1.   Short title

   2.   Interpretation


Contract of Sale

   3.   Sale and agreement to sell

   4.   Capacity to buy and sell

Formalities of the Contract

   5.   Contract of sale, how made

   6.   Contract of sale for ten pounds or more to be in writing

Subject Matter of Contract

   7.   Existing or future goods

   8.   Sale of perished goods

   9.   Goods perished after agreement to sell

The Price

   10.   Ascertainment of price

   11.   Agreement to sell at valuation

Conditions and Warranties

   12.   Stipulations as to time

   13.   When condition to be treated as warranty

   14.   Condition and warranties implied in contracts of sale

   15.   Conditions implied by description

   16.   No implied warranty as to fitness, except in certain cases

Sale by Sample

   17.   Sale by sample


Transfer of Property as between Seller and Buyer

   18.   Property in unascertained goods

   19.   Property in specific or ascertained goods passes when intended to pass

   20.   Rules for ascertaining intention as to time when property passes

   21.   Reservation by seller of right of disposal

   22.   Risk prima facie passes with property

Transfer of Title

   23.   Sale by person not the owner

   24.   Sale under voidable title

   25.   Revesting of property in stolen goods on conviction of offender

   26.   Resale of goods in certain cases

   27.   Effect of writs of execution


   28.   Duties of seller and buyer

   29.   Payment and delivery concurrent conditions

   30.   Rules as to delivery

   31.   Delivery of wrong quantity or description

   32.   Delivery by instalments

   33.   Delivery to carrier as buyer’s agent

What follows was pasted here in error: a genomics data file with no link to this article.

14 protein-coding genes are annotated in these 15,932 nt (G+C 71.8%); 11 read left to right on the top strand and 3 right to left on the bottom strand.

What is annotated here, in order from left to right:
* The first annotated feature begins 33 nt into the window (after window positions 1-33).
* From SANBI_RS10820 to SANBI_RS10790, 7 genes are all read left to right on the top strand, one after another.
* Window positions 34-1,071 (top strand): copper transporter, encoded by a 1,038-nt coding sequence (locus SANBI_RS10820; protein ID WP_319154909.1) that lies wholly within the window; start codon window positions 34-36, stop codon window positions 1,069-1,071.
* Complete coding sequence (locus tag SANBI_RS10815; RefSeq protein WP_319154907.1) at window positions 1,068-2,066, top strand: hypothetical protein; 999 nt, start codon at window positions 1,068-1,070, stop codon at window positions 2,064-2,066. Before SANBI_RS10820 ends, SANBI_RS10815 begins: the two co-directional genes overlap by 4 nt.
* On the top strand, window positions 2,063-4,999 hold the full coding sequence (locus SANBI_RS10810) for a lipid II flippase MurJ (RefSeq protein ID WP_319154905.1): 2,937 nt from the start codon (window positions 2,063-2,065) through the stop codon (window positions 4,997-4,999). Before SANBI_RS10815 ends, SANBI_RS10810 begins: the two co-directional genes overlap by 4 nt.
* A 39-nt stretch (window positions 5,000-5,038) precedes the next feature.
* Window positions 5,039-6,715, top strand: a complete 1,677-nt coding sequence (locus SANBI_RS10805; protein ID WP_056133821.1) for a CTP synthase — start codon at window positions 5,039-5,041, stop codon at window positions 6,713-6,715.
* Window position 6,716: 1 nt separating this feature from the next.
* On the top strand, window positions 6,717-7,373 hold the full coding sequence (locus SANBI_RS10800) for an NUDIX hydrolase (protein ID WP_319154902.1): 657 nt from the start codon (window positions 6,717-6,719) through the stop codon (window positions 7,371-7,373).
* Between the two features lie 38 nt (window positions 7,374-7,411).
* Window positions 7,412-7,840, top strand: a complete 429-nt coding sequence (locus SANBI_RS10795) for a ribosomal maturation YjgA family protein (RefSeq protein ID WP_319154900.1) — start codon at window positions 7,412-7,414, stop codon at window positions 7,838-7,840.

34.   Risk where goods delivered elsewhere than at place of sale

   35.   Buyer’s right of examining the goods

   36.   Acceptance

   37.   Buyer is not bound to return rejected goods

   38.   Liability of buyer for neglecting or refusing delivery of goods


   39.   Unpaid seller defined

   40.   Rights of unpaid seller

Unpaid Seller’s Lien

   41.   Seller’s lien

   42.   Lien after part delivery

   43.   Termination of lien

Stoppage in transitu

   44.   Right of stoppage in transitu

   45.   Duration of transit

   46.   Mode of stoppage in transitu

Resale by Buyer or Seller

   47.   Effect of subsale or pledge by buyer

   48.   Effect on sale of exercise of lien or stoppage in transitu


Remedies of the Seller

   49.   Action for price

   50.   Action for non-acceptance

Remedies of the Buyer

   51.   Action for non-delivery

   52.   Right to specific performance

   53.   Remedy for breach of warranty

   54.   Interest and special damages


   55.   Variation, etc., of implied rights

   56.   Reasonable time

   57.   Rights, etc., enforceable by action

   58.   Auction sales

   59.   Savings

14 of 1967

An Act to regulate the Sale of Goods

[28TH JULY 1967]


1.   Short title

   This Act may be cited as the Sale of Goods Act.

2.   Interpretation

   (1) In this Act, except where the context otherwise requires—

   “action” includes counterclaim and set-off;

   “buyer” means a person who buys or agrees to buy goods;

   “contract of sale” includes an agreement to sell as well as a sale;

   “delivery” means voluntary transfer of possession from one person to another;

   “document of title to goods” includes any bill of lading, dock warrant, warehouse-keeper’s certificate or warrant or order for the delivery of goods, and any other document used in the ordinary course of business as proof of the possession or control of goods, or authorizing or purporting to authorize, either by endorsement or by delivery, the possessor of the document to transfer or receive goods thereby represented;

   “fault” means wrongful act or default;

   “future goods” means goods to be manufactured or acquired by the seller after the making of the contract of sale;

   “goods” includes all chattels personal other than things in action and money, and all emblements, industrial growing crops and things attached to or forming part of the land which are agreed to be severed before sale or under the contract of sale;

   “minor” means an unmarried person under the age of twenty-one years;

   “plaintiff” includes defendant counterclaiming;

   “property” means the general property in goods, and not merely a special property;